Over the course of the War of the Second Coalition against France (1799–1802), he travelled to Berlin in 1801, in order to prevent the impending Prussian occupation of the Electorate.[1] France demanded it, as it was stipulated in the Treaty of Basel (1795), obliging Prussia to ensure the Holy Roman Empire's neutrality in all the latter's territories north the demarcation line of the river Main, including Hanover. Regular Hanoverian troops, therefore, had been commandeered to join the multilateral so-called "Demarcation Army." His efforts were in vain.[1] In 1803, he was senior army commander, and replaced Wallmoden as commander of the on the Weser 1 June. With the advance of French forces on one side and 24,000 Prussian soldiers on the other, the situation was hopeless. Cambridge refused to become involved in discussions of capitulation, handed over his command to Hammerstein (Ompteda claims he was forced to resign [4]), and withdrew to England. A plan to recruit additional soldiers in Hanover to be commanded by the Prince had also failed.

In 1803, he was appointed as commander-in-chief of the newly founded King's German Legion,[1] and in 1813, he became field marshal.[1] George III appointed Prince Adolphus a Knight of the Garter on 6 June 1786, and created him Duke of Cambridge, Earl of Tipperary, and Baron Culloden on 17 November 1801.[1]

The Duke served as colonel-in-chief of the Coldstream Regiment of Foot Guards (Coldstream Guards after 1855) from September 1805, and as colonel-in-chief of the 60th (The Duke of York's Own Rifle Corps) Regiment of Foot from January 1824. After the collapse of the Napoleon's empire, he became Military Governor of Hanover 4 November 1813 – 24 October 1816, then Governor General of Hanover 24 October 1816 – 20 June 1837 (viceroy from 22 February 1831). He was made Field Marshal 26 November 1813. In his time as Hanoverian Viceroy, the Duke became name-giving for the Hanoveran Regiment of the Cambridge-Dragoons (German: Cambridge-Dragoner), stationed in Celle, where the Bundeswehr used their baracks, the Cambridge-Dragoner Kaserne, until 1995. The march of the Hannoversches Cambridge-Dragoner-Regiment is part of the Bundeswehr's traditional music repertoire.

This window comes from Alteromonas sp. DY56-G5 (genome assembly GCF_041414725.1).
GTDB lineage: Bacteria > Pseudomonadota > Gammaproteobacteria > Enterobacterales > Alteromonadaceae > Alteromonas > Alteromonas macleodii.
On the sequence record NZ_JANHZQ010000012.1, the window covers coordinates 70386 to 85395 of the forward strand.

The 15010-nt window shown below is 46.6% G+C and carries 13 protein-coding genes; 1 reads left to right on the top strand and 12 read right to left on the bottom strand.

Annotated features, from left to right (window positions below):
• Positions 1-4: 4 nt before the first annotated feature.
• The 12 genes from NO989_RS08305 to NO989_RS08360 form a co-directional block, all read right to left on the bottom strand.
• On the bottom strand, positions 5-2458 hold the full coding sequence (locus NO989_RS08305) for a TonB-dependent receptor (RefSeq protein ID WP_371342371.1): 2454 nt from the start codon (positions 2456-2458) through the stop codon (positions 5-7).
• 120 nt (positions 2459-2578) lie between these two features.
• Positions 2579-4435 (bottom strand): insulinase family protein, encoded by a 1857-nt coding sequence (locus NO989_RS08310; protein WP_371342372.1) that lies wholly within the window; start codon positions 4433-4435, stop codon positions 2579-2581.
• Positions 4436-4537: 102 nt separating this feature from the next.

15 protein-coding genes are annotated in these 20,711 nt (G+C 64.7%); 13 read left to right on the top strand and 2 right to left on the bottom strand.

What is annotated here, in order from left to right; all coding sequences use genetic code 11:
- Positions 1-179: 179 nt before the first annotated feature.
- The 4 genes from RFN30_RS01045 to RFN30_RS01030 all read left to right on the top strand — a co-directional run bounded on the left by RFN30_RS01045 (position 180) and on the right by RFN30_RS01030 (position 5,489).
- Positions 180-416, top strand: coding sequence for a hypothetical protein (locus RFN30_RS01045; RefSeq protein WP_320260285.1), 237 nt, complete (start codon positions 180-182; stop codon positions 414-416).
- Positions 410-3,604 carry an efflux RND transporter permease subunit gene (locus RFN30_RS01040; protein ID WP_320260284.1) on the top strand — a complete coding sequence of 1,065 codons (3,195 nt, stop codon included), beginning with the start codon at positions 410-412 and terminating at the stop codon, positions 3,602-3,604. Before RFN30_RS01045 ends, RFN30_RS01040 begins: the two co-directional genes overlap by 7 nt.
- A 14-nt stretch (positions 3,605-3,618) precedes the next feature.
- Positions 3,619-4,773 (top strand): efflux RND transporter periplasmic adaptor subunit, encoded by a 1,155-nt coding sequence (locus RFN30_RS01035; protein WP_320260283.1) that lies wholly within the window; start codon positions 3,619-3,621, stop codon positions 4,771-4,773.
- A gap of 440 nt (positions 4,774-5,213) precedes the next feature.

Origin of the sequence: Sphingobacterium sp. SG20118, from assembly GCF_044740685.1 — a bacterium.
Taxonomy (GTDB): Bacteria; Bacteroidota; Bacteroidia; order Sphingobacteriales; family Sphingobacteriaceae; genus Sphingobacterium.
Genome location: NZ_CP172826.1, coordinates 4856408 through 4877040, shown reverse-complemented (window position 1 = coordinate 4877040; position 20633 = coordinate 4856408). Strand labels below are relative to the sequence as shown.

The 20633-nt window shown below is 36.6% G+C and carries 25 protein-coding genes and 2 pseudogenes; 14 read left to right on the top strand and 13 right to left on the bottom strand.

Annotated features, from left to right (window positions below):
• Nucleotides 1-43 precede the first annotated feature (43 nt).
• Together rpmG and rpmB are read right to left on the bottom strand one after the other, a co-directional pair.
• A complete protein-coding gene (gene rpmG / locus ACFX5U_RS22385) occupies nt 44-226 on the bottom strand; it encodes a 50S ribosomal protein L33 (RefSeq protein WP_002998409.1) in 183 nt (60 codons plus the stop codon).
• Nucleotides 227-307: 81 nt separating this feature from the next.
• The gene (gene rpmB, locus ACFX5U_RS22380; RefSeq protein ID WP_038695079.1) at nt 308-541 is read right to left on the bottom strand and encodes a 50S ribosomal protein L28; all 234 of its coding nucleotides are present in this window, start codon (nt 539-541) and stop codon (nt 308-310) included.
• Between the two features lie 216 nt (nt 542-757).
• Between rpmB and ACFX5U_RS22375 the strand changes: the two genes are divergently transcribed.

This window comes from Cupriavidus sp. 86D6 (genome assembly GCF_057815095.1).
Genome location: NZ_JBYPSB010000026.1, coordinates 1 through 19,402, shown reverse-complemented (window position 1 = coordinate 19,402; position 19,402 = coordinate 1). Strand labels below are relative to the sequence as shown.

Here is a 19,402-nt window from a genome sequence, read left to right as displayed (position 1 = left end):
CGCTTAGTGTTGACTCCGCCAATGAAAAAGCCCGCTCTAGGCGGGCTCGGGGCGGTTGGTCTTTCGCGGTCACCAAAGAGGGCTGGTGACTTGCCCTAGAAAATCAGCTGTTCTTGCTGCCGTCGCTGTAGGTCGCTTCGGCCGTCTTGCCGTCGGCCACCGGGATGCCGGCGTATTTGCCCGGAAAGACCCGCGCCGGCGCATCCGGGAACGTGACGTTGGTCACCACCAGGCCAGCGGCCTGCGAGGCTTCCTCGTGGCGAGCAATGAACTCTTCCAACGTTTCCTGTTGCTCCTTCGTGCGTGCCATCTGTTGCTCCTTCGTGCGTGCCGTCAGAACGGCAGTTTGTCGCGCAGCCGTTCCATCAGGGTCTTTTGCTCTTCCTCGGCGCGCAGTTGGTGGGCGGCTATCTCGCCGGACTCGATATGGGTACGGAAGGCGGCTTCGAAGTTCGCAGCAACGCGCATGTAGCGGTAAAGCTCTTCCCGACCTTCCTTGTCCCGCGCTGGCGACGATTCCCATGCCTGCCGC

Marriage[edit]

After the death of Princess Charlotte in 1817, the Duke was set the task of finding a bride for his eldest unmarried brother, the Duke of Clarence (later William IV), in the hope of securing heirs to the throne—Charlotte had been the only legitimate grandchild of George III, despite the fact that the King had twelve surviving children. After several false starts, the Duke of Clarence settled on Princess Adelaide of Saxe-Meiningen. The way was cleared for the Duke of Cambridge to find a bride for himself.

The Duke of Cambridge was married first at Kassel, Hesse on 7 May and then at Buckingham Palace on 1 June 1818 to his second cousin Augusta (25 July 1797 – 6 April 1889), the third daughter of Prince Frederick of Hesse.

He was, as is shown in the list of issue below, the maternal grandfather of Mary of Teck, consort of George V. This makes Adolphus the great-great-grandfather of the present British monarch, Elizabeth II

Viceroy[edit]

From 1816 to 1837, the Duke of Cambridge served as viceroy of the Kingdom of Hanover on behalf of his elder brothers, George IV and later William IV.[1] When his niece, Queen Victoria succeeded to the British throne on 20 June 1837, the 123-year union of the crowns of Great Britain (the United Kingdom of Great Britain and Ireland from 1801) and Hanover ended.[1] The Duke of Cumberland became King Ernest Augustus I of Hanover and the Duke of Cambridge returned to Britain.[1]